A while back, I was chatting with a few other women about the difficulties of taking small children to church. I've lamented before how not having a church nursery was stressful to me because toddlers cannot sit quietly and still for an hour-long worship service. As the pastor's wife, it is important for me to attend this church (as opposed to seeking one out that has a nursery or cry room, as I would if I were an ordinary person). So, I would struggle through the worship hour with a variety of tricks--feeding her cereal, confining her to a stroller, and when all else failed, taking her out and wandering the halls until the service ends. I love to worship God; I want to worship God in a communal setting on Sunday mornings--and yet most Sundays I left wondering "why do I bother?"
The other women in this conversation were not pastor's wives, just fellow churchgoing mothers without nurseries or cry rooms at their churches. While they agreed it could be difficult during the older-infant/early-toddler stage, they felt like it was important to teach kids to be able to sit in church without needing a steady stream of snacks, without having to be taken out, without a nursery, cry room, or children’s service to offer an age-appropriate alternative to the main worship service. Though I said nothing at the time, I disagreed, and have been chewing on this notion ever since.
On one level, that sounds nice, and sounds like something I would advocate (non-coddling parenting, similar to the idea of not heating bottles and not rocking a child to sleep), but it also seems inappropriate. We wouldn’t force a kindergartener to read from the King James Version (or even the NIV) when there are children’s Bibles available that put things in kids’ language and includes pictures to engage them more. Why should worship be any different? The overall message is not different, but it is presented in such a way that kids can understand and appreciate the message more.
The other moms pointed out that kids have to learn to sit still in school, too, but I would remind them that first graders are not given lectures about Herman Melville’s use of metaphor, but rather are taught the basics of reading on their own level and (hopefully) in an engaging way. Likewise, we should offer children’s worship experiences that engage children on their own level, with lots of singing, movement, and interaction, and lessons that put the Bible and faith formation into a language and style that small kids understand.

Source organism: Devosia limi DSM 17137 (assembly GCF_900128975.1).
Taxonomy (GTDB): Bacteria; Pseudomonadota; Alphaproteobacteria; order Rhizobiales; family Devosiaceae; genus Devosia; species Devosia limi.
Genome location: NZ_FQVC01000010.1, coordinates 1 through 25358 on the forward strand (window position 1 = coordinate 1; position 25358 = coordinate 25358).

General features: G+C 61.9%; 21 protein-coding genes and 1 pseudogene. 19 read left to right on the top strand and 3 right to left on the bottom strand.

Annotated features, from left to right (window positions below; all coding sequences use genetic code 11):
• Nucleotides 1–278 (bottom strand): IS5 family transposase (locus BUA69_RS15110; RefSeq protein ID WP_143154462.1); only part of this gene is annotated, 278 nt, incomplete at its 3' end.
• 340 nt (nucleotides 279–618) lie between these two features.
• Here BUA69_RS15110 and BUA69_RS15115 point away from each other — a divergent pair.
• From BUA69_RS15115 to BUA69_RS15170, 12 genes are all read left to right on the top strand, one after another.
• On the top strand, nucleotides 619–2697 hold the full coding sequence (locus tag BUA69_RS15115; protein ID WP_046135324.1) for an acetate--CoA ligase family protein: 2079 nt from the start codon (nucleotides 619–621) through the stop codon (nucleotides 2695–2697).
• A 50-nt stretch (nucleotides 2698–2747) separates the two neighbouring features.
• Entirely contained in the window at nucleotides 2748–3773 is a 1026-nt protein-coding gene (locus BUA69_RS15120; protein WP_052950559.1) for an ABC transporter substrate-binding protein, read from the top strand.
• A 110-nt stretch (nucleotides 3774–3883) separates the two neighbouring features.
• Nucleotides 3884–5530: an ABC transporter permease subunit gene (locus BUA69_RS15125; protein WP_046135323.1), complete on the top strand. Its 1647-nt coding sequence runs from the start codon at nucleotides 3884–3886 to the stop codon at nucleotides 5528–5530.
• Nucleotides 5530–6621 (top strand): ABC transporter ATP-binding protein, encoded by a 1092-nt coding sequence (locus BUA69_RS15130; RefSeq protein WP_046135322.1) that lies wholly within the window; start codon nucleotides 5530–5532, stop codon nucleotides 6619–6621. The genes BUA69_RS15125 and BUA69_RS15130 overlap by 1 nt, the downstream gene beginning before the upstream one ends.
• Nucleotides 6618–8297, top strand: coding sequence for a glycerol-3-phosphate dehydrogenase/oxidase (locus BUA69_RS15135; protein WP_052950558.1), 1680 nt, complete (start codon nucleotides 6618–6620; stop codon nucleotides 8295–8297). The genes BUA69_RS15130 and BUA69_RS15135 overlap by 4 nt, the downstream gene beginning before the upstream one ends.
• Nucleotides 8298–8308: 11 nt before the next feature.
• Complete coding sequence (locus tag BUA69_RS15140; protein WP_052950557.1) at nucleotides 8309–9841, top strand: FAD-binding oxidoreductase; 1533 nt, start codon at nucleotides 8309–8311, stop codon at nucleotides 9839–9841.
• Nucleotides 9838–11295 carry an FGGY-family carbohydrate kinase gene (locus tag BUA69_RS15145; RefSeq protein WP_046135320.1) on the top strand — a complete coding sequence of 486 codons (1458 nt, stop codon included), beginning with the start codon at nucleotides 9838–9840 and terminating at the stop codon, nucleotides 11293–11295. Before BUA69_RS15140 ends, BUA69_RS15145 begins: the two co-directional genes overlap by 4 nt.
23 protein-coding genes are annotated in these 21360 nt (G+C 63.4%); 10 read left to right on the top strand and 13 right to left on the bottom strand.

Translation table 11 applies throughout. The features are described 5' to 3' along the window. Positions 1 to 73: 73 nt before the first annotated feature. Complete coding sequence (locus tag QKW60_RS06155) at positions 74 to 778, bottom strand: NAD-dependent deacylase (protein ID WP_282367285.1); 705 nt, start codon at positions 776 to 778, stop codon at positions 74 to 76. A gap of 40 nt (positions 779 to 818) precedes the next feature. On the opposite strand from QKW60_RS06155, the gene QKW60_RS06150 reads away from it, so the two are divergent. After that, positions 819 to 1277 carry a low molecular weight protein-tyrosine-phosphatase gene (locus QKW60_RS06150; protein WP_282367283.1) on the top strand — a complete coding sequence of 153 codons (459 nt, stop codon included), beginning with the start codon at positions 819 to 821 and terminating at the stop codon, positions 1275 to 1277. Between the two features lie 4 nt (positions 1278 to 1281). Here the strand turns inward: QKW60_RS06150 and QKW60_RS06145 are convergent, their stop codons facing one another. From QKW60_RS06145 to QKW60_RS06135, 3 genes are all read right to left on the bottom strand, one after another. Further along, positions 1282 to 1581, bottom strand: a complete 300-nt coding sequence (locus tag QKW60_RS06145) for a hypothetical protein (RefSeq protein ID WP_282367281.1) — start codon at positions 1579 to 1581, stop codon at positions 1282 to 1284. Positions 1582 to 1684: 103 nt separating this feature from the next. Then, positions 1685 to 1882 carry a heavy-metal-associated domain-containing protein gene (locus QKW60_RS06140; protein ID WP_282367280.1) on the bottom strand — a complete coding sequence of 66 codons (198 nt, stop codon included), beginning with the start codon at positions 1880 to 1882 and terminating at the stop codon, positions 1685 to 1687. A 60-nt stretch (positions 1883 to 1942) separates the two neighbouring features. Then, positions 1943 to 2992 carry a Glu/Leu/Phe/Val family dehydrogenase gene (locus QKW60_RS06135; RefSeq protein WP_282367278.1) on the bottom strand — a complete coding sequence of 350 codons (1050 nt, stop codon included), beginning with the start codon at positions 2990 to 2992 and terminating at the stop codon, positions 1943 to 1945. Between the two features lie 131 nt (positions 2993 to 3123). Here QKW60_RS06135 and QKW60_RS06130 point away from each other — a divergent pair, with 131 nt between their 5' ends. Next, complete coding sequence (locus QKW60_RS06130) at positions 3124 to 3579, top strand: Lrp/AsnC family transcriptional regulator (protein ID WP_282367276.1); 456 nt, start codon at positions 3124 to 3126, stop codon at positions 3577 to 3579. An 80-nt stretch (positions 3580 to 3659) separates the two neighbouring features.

Beyond those more practical/educational concerns, however, the idea didn’t sit well with me from an ecclesiological perspective.
Teaching a child to sit in church when the sermon, liturgy, and possibly even the music are incomprehensible to him reinforces the notion that church is something to be endured. That it is something we are supposed to do even when it is boring and meaningless.
Frankly, I think too many people—young and old alike—are just sitting in church.
Too many people go to worship each week, socialize with their friends, and go through the motions. They go out of habit, because they are “supposed” to go, rather than going with a real expectation of experiencing God. Like a child being told just to sit still, stop fidgeting, and be quiet, people sit politely in their pew, mumble through a few hymns, listen to a sermon, and go on their merry way, totally unchanged and no closer to God than when they came in.
I definitely believe in the "fake it 'til you make it" philosophy, and I'm not saying one should only go to church when feeling in a worshipful mood. But I am saying that we—churches and the people in them—need to raise the bar.
Churches need to evaluate what works and what doesn’t. Are our words connecting with people, or are their eyes glazed over? Do our songs and liturgies inspire an energetic response, or are people just going through the motions? Do people live out the gospel Monday through Saturday, or is faith just a Sunday thing?
We in the pews need to raise the bar as well, expecting not just to be served but to serve. Do we listen attentively, seeking to learn and grow? Do we pay attention to what we’re singing and saying, so that the words become our own? Do we seek out ways to be Jesus’ hands and feet in the world Monday through Saturday? In the words of one respected pastor, are we “standing on the promises” or just “sitting on the premises”?
No one, child or adult, should settle for just sitting in church—much less be trained to.